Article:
Antonia Bernal was nervous about running errands. She was frustrated with making new friends. And she was tired of waiting 20 minutes for an interpreter to help her with doctor appointments for her daughter, Alexa.
She felt very different from the confident woman she had been before moving to New York.
So four years after arriving in the United States, she made a change.
“Literacy Partners made me go back to the person I was in Mexico,” Ms. Bernal said. “Now I feel incredible. I feel empowered.”
Ms. Bernal was introduced to Literacy Partners, which helps low-income and immigrant parents and caregivers improve their reading and language skills, and began participating virtually in its English for Parents program in October 2020.
In a little over a year, Ms. Bernal said, her English improved significantly. She is now working as a babysitter, and is proud to be able to give advice in English about childhood development. She no longer needs an interpreter at medical appointments and she recently helped translate for another Spanish-speaker she met at the hospital, a far cry from when she relied on translation software or deferred to her husband, who speaks some English.
“I feel really, really good, because now I know I can help other people,” Ms. Bernal said.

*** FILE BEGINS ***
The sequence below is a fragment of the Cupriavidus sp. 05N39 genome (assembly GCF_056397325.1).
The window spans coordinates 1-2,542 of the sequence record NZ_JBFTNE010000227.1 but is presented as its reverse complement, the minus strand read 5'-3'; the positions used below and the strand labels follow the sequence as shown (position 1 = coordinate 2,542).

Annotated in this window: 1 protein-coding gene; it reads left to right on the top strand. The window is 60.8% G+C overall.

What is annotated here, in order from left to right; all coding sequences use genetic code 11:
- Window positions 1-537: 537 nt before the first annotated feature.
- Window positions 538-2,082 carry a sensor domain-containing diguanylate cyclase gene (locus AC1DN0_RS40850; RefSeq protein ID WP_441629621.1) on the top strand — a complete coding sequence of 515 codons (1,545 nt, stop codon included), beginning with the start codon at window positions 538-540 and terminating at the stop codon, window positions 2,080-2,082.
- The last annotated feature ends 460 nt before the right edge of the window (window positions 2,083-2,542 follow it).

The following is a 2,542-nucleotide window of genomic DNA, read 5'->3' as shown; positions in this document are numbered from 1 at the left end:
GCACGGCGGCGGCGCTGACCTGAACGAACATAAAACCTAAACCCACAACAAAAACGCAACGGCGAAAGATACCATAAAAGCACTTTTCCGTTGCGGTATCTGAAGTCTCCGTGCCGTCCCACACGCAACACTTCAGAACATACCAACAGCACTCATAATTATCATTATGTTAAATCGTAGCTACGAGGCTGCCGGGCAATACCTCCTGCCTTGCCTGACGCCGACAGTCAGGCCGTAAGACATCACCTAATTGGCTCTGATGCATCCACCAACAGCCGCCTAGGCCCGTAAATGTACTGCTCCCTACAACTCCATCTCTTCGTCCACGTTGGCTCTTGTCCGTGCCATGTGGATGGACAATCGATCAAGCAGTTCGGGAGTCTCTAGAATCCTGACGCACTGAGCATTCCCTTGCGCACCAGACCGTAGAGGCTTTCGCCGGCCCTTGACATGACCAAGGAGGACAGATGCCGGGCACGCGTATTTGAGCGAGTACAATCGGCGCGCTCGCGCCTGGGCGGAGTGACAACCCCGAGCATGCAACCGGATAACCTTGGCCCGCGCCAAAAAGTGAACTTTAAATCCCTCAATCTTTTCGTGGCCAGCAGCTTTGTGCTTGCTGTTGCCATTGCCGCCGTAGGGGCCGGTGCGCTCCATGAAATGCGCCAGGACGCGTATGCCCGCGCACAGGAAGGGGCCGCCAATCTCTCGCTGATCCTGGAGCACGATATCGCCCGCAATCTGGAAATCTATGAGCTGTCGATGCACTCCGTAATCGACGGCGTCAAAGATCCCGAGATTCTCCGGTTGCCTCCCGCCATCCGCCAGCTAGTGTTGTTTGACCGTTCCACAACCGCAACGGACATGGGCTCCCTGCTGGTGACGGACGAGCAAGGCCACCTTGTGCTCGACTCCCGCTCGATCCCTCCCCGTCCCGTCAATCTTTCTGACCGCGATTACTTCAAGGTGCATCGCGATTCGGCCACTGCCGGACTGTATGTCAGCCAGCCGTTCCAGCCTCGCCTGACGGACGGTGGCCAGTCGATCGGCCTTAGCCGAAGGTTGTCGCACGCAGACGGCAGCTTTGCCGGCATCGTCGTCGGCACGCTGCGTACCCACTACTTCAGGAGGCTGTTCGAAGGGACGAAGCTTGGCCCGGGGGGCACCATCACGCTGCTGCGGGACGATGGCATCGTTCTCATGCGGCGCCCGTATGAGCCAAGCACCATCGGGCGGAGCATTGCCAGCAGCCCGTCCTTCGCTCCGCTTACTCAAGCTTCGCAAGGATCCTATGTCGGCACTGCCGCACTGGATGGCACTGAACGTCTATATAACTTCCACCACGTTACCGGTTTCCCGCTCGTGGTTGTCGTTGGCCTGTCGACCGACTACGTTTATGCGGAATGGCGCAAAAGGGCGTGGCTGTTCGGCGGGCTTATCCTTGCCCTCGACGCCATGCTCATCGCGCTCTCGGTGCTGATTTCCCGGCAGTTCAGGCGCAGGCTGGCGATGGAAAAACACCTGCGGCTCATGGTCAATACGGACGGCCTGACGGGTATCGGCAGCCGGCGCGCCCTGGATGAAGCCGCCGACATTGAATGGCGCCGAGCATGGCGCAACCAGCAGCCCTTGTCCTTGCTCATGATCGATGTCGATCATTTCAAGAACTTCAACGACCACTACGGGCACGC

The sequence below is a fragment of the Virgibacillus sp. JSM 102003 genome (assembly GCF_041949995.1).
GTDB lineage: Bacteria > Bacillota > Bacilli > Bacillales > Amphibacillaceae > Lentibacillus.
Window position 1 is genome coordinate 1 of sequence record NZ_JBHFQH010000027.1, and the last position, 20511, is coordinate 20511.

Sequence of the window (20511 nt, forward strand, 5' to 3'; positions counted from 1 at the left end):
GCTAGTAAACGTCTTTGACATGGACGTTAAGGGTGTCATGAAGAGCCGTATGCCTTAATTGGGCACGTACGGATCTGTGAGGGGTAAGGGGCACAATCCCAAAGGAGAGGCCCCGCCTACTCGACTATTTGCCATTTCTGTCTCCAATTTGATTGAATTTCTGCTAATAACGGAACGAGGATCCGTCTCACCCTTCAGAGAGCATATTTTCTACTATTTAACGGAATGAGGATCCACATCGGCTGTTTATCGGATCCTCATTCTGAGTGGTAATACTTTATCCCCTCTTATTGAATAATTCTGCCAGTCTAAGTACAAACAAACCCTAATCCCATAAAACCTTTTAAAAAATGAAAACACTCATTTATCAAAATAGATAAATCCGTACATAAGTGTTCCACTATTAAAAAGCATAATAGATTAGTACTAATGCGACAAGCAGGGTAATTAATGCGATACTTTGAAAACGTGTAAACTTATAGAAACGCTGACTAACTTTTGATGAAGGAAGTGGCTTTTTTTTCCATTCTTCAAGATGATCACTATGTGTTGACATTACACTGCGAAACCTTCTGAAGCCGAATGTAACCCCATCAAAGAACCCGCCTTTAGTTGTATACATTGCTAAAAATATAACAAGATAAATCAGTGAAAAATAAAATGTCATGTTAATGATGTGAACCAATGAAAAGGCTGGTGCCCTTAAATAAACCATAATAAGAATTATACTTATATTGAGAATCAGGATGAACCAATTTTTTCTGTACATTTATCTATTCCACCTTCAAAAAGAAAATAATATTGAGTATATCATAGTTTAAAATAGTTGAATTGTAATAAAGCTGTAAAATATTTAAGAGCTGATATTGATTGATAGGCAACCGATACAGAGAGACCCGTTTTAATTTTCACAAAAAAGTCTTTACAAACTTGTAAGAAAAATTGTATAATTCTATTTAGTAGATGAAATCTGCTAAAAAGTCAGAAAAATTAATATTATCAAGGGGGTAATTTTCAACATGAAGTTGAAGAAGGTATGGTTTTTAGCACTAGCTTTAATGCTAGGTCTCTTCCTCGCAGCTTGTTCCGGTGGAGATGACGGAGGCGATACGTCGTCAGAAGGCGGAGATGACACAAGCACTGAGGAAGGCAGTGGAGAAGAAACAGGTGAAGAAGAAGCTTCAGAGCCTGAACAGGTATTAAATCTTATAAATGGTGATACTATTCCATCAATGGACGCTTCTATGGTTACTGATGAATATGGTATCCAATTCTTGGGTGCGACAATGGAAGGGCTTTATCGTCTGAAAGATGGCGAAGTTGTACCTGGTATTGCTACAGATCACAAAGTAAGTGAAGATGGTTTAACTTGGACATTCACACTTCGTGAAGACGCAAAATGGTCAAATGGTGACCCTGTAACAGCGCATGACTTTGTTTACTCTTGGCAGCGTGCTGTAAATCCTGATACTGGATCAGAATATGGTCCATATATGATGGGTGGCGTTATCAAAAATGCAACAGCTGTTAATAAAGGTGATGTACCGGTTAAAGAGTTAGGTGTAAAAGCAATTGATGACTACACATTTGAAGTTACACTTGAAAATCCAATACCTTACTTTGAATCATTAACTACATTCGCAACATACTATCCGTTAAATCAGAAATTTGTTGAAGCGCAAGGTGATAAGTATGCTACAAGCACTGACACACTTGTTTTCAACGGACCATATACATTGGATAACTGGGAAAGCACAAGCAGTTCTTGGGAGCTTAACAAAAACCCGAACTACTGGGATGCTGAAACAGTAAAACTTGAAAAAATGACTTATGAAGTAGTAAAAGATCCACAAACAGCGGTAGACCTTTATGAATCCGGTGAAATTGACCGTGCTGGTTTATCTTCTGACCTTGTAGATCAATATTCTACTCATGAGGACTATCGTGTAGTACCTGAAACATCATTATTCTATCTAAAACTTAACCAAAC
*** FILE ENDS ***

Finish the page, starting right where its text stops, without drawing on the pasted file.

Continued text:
Ms. Bernal, 30, has now taken on a formal role in helping others through Literacy Partners, which received a grant from The New York Times Neediest Cases Fund’s endowment this year.
Romelia Corvacho, who recently took on a new role as Literacy Partners’ health equity manager, recruited Ms. Bernal to be a parent ambassador for Literacy Partners’ programs in her community. Those include initiatives begun in response to the pandemic, which aim to improve health care in low-income Black and immigrant families. Some of the efforts seek to help parents understand pediatricians’ advice and educate New Yorkers on the benefits of Covid-19 vaccines.
“Our goals are really to provide that social support, to be able to identify how can we help the students move to the next step,” Ms. Corvacho said.